A Historic Village near Dover, Kent
Nine hundred and fifteen years separate the first and most recent ‘Doomsday’ surveys of Temple Ewell (1086 – 2001).
Ewell, from the Saxon meaning ‘river spring’ is first named in about AD 772 but its attractive site must previously have been inhabited for thousands of years. From about 8000BC, when the sea broke through to create the Channel, it was close to the Dour estuary and the shortest Channel crossing. During the twelfth century the Knights Templars founded the present church and thus the word Temple became incorporated into the village name. The river valley offered invaluable inland communications and the village has remained both desirable as a habitat and close enough to share in all Dover’s local, national and international history.
Many of the older houses, in the conservation area, are built of local flint, as is the Baptist Chapel, but the Temple Ewell of today is a delightful mix of the old and the new; a friendly community with a thriving primary school, a Post Office and grocery store along with a Village Hall that is the hub of village life. The recreation ground, adjacent to the school, has been equipped to cater for all age ranges, complete with basket ball facilities, a teenage shelter, trim trail, swings and a multi-play unit.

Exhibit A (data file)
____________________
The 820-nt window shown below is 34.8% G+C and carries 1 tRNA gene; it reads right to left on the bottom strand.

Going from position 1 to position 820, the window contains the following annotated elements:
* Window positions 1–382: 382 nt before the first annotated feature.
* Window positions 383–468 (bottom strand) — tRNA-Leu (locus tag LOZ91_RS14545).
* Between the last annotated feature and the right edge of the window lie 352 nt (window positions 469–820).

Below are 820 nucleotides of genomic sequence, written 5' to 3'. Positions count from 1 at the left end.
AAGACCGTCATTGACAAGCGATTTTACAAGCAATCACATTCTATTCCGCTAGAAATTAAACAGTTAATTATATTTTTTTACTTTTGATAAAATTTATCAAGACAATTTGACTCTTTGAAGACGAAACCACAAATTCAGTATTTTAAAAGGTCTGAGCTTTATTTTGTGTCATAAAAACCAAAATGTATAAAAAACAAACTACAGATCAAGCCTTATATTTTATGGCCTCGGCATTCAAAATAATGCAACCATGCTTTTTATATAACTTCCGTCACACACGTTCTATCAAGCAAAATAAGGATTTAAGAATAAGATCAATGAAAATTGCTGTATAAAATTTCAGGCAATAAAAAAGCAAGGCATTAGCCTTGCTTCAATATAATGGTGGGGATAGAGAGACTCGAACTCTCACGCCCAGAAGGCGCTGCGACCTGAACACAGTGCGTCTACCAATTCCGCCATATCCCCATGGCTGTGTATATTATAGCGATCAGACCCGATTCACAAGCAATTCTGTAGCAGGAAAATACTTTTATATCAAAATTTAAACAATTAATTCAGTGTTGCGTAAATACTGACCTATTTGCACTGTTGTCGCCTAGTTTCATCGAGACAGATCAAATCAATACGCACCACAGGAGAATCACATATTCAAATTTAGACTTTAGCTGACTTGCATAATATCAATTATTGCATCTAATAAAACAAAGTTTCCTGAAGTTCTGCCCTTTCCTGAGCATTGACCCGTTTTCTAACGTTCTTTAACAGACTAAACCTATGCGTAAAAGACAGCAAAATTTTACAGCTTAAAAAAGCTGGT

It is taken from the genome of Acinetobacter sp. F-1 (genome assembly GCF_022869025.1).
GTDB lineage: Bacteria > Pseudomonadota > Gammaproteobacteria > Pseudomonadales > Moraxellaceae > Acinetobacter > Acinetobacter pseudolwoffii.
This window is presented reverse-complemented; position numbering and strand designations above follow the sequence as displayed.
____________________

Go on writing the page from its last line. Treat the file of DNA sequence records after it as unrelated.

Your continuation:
Dragon Wood, adjacent to the Lydden and Temple Ewell Nature Reserve and providing access to it, was purchased for the village in 1985 and is a haven for a variety of wildlife and wild flowers. The picturesque millstream runs through the village where it joins the River Dour. Two old mills have survived; one is now a private home and the other the headquarters of Dover Operatic and Dramatic Society (DODS). Nearby are the lovely grounds of Kearsney Abbey and Russell Gardens.
Secondary schools are in Dover town and buses run through the village to Dover, Folkestone and Canterbury, with trains running to London and stations en route from Kearsney station. There area two Doctors’ surgeries and two public houses.
The Temple Ewell Newsletter is published ten times a year and is delivered free to every household, proving an invaluable source of information on village life and activities.